mn_2014_totals = []

for i, row in mn_2014_committees_df.iterrows():
    endpoint = '/committee/{c}/totals'.format(c=row.committee_id)
    for res in all_results(endpoint, {'cycle':2014}):

mn_2014_totals_df = pd.DataFrame(mn_2014_totals)

The first line initializes a list to append results into. Then the function iterates over the committee names in mn_2014_committees_df from earlier. For each of the committees I make an API call for totals using the all_results function from before. The results are then appended to mn_2014_totals and the list is moved to a Pandas dataframe. Finally, I can graph the results and see who raised the most.

rcParams['figure.figsize'] = 10, 5
mn_2014_comm_totals.set_index('name')[['contributions', 'disbursements']].plot(kind = 'bar')

fundraising totals

As you can see from the chart, Rep. Erik Paulsen is the winner followed by Rep. John Kline. Even though this answered our initial question, let's keep digging. How much did each committee raise from individuals as opposed to PACS? The dataframe from above can be used by just selecting different columns.

mn_2014_comm_totals.set_index('name')[['individual_itemized_contributions', 'individual_unitemized_contributions',       'other_political_committee_contributions',]].plot(kind = 'bar', stacked = True)

fundraising totals2

But who raised the most from PACS? Individuals?

mn_2014_comm_totals.set_index('name')[['individual_itemized_contributions', 'individual_unitemized_contributions', 'other_political_committee_contributions',]].plot(kind = 'bar')

fundraising totals

The FEC also has individualized contribution information available. Without getting into too much detail, let's look at who had the most high-dollar donors and the most small-dollar donors. Luckily, the FEC provides donation counts by amount. I will use the same pattern as before, but with a different endpoint from the FEC API.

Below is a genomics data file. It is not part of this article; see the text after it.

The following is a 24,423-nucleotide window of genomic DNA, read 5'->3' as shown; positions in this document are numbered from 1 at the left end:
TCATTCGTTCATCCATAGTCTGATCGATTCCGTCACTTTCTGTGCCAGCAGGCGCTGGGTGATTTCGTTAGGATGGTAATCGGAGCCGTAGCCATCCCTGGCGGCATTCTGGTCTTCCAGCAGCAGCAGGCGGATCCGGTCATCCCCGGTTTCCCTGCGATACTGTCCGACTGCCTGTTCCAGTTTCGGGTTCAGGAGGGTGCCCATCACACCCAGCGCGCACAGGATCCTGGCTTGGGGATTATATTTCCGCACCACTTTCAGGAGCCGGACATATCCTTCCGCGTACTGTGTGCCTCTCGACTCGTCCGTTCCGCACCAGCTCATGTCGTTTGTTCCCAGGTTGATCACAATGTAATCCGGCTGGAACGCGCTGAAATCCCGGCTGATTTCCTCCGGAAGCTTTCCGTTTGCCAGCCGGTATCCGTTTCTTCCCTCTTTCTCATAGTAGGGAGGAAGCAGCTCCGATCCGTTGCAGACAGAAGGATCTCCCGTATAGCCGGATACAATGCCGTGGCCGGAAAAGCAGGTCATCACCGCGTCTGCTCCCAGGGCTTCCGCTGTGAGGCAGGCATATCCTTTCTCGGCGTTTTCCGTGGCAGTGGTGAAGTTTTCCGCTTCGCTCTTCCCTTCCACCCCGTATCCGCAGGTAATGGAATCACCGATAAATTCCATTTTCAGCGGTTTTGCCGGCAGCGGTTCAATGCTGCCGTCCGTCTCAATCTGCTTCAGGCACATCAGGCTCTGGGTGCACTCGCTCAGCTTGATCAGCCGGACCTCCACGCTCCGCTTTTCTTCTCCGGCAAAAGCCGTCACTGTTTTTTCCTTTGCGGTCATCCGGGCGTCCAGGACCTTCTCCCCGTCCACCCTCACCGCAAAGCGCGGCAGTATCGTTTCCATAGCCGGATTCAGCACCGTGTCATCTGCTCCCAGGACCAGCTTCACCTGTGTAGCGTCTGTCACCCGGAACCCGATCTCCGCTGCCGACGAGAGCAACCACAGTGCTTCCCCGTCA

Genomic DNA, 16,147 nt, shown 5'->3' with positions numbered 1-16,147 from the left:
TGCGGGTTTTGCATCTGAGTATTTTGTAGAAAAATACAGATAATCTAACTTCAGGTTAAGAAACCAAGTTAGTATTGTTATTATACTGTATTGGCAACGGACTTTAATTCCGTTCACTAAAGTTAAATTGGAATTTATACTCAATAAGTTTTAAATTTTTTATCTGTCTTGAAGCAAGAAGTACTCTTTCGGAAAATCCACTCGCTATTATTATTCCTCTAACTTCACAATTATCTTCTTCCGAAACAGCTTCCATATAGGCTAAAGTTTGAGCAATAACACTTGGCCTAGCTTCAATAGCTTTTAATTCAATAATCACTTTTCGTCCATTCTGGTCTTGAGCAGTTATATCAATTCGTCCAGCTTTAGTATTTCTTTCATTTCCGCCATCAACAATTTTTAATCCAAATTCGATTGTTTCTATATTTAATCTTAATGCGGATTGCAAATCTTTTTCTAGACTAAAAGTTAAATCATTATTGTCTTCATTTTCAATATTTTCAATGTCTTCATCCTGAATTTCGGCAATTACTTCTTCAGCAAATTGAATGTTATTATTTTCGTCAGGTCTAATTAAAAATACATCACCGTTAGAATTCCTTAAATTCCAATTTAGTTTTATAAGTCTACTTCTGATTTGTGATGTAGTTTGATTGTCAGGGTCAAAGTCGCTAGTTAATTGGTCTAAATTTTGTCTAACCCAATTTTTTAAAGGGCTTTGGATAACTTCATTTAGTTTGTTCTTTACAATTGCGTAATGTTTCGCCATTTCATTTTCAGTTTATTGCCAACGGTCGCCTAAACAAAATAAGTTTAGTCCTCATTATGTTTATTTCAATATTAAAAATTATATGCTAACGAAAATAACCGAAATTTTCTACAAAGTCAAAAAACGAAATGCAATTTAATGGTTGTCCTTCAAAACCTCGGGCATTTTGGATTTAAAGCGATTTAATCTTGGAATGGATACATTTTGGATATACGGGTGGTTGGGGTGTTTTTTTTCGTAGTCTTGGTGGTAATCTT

mn_2014_donors = []

for i, row in mn_2014_committees_df.iterrows():
    endpoint = '/committee/{c}/schedules/schedule_a/by_size'.format(c=row.committee_id)
    for res in all_results(endpoint, {'cycle':2014}):

mn_2014_donors_df = pd.DataFrame(mn_2014_donors)

This returns counts by committee using the schedule_a section of the API to return individual contribution data. We can use Seaborn's factor plot to display the data for counts by donation size for each committee.

f = sns.factorplot(y='name', x = 'count', hue = 'size', data = mn_2014_ind_totals, kind = 'bar', size = 10)

fundraising totals

We can see that Rep. Ellison has the most small dollar donors by quite a margin. Depending on how you define it ($1,000+ or $2,500), the large donor count award goes to either Rep. Paulson or Rep. Kline.

The OpenFEC API makes it easy to quickly gather information about the candidates without depending on resources outside of the FEC. Having the itemized contribution data available opens up a lot of potential for research, including factoids like, "Rep. Fakey McFakerson spent $40,000 on Skittles". More to come soon.